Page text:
A Heisei Democracy anime update: Mai Hime Mai Hime was originally billed as a “bishoujo gakuen action roman,” and with a trailer that showed happy shots of daily school life and flashes of fanservice I thought we were headed for a mild, formula-driven show with above average animation and designs that would make for a [...]
A Heisei Democracy anime update:
Mai Hime was originally billed as a “bishoujo gakuen action roman,” and with a trailer that showed happy shots of daily school life and flashes of fanservice I thought we were headed for a mild, formula-driven show with above average animation and designs that would make for a batch of great doujinshi, but otherwise be swiftly forgotten. For awhile this seemed to be the case, but following the abrupt closure of the Searss arc and the ensuing karaoke episode everything changed. I’m not convinced it was a change for the better. Certainly it was a change for the drama, a change that by episode 20 (I haven’t been able to force myself to watch the two most recent raws) is evoking more than passing flashbacks to Lord of the Flies/Battle Royale. It’s only a matter of time before boar’s-head-bedecked stakes begin busting out all over, much like cherry blossoms in spring. Cherry blossoms drenched in the blood and tears of the fallen. I feel a drinking game coming on, something having to do with death an insanity. It may be the only way I’ll make it through the rest of the series.
Mahoraba: Heartful Days
When I couldn’t stand watching any more Mai Hime I turned to Mahoraba for solace, and for about an episode it was a welcome reprieve. The multiple personalities are a cute gimmick, and the rest of the cast is amusing enough, though entirely by the book. After bathing in the warm and fuzzy heartfulness of the whole thing for awhile, though, the show’s flaws began to seem more glaring; namely, the male protagonist. He’s a limp-wristed female-voiced nancyboy who like so many of his brethren in the genre should have been culled at birth by the merciful hand of natural selection. Instead he is cruelly allowed to persist, a being who is capable of experiencing mental duress even in the most heartful of surroundings, a soft and pitiful creature entirely removed from the reality of human interaction. How he has managed to survive to the age of eighteen is a mystery. OH NO A GIRL IS YELLING AT ME I have no defense against this I will just curl into a ball and weep helplessly GAH YOU LITTLE FUCKING BITCH you make me sick, you and all your misbegotten ilk. If you can’t grow enough of a spine to deal with one hot-tempered female you might as well give up now, stop wasting my two-dimensional oxygen and go crawl off into a hole and die. Better yet, sacrifice yourself in the place of some minor Mai Hime character that despite getting only ten minutes of screen time has more depth of characterization than you will obtain in your entire insignificant life.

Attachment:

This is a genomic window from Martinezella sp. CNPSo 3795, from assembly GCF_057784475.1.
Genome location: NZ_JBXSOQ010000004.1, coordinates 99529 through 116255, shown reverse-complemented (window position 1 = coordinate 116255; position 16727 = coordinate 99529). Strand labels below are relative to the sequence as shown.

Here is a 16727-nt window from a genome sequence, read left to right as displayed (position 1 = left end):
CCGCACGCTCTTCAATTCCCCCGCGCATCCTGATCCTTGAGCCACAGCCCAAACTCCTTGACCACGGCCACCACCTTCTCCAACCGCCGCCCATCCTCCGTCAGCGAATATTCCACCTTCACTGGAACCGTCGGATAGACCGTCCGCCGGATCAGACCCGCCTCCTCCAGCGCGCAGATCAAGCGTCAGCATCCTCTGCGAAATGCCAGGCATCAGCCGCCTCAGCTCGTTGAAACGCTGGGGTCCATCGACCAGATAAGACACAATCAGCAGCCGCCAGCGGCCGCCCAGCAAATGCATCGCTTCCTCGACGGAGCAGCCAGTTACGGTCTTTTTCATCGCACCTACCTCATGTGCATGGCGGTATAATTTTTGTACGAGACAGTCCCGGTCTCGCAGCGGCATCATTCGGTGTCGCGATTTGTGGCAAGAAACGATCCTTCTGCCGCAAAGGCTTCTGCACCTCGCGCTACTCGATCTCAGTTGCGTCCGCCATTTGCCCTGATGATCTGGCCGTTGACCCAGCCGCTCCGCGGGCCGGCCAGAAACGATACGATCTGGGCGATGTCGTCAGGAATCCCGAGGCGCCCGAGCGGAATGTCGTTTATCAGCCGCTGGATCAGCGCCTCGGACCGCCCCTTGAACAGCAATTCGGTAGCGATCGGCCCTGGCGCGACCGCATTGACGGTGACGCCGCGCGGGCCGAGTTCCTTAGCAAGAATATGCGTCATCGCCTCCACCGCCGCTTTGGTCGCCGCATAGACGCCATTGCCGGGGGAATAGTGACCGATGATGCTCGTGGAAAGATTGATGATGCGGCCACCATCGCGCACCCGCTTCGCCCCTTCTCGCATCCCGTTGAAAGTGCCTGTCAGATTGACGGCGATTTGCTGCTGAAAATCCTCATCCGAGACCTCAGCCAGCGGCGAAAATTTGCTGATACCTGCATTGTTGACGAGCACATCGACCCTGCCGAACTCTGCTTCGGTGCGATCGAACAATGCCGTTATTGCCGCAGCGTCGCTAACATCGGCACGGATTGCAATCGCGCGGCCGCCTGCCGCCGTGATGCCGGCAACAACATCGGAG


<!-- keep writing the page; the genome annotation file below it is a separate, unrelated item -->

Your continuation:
Beyond the Clouds (Kumo no Mukou, Yakusoku no Basho)
As expected, Shinkai delivers a visually and stylistically stunning piece of work in Beyond the Clouds. You’ve seen the trailers, the screenshots, and the sub that made its way out over the past week, and no doubt everyone has their own slightly varying but generally laudatory opinion of his latest opus. I fall slightly on the detracting side of the spectrum in the final analysis, though. The emotional impact of his visual presentation is very strong, but I found the plot and characterizations to be lacking. The female lead was generically pleasant, but with no humanizing shortcomings or endearing quirks to make her memorable. The friends’ respective ennui and directionless passion seemed contrived, as did their conflict and its subsequent resolution. The central concept of the film is strong: two boys, a girl, and a promise – a promise of flight. The garbled pseudoscience is unnecessary, though, and takes time and focus away from the characters; the war as a backdrop tries, but is ultimately unable to add a sense of urgency to the pair’s quest. If Shinkai collaborated with a really good author he could produce a significant piece of art; as it is, Beyond the Clouds leaves this renaissance man still searching for his own real break into the stratosphere.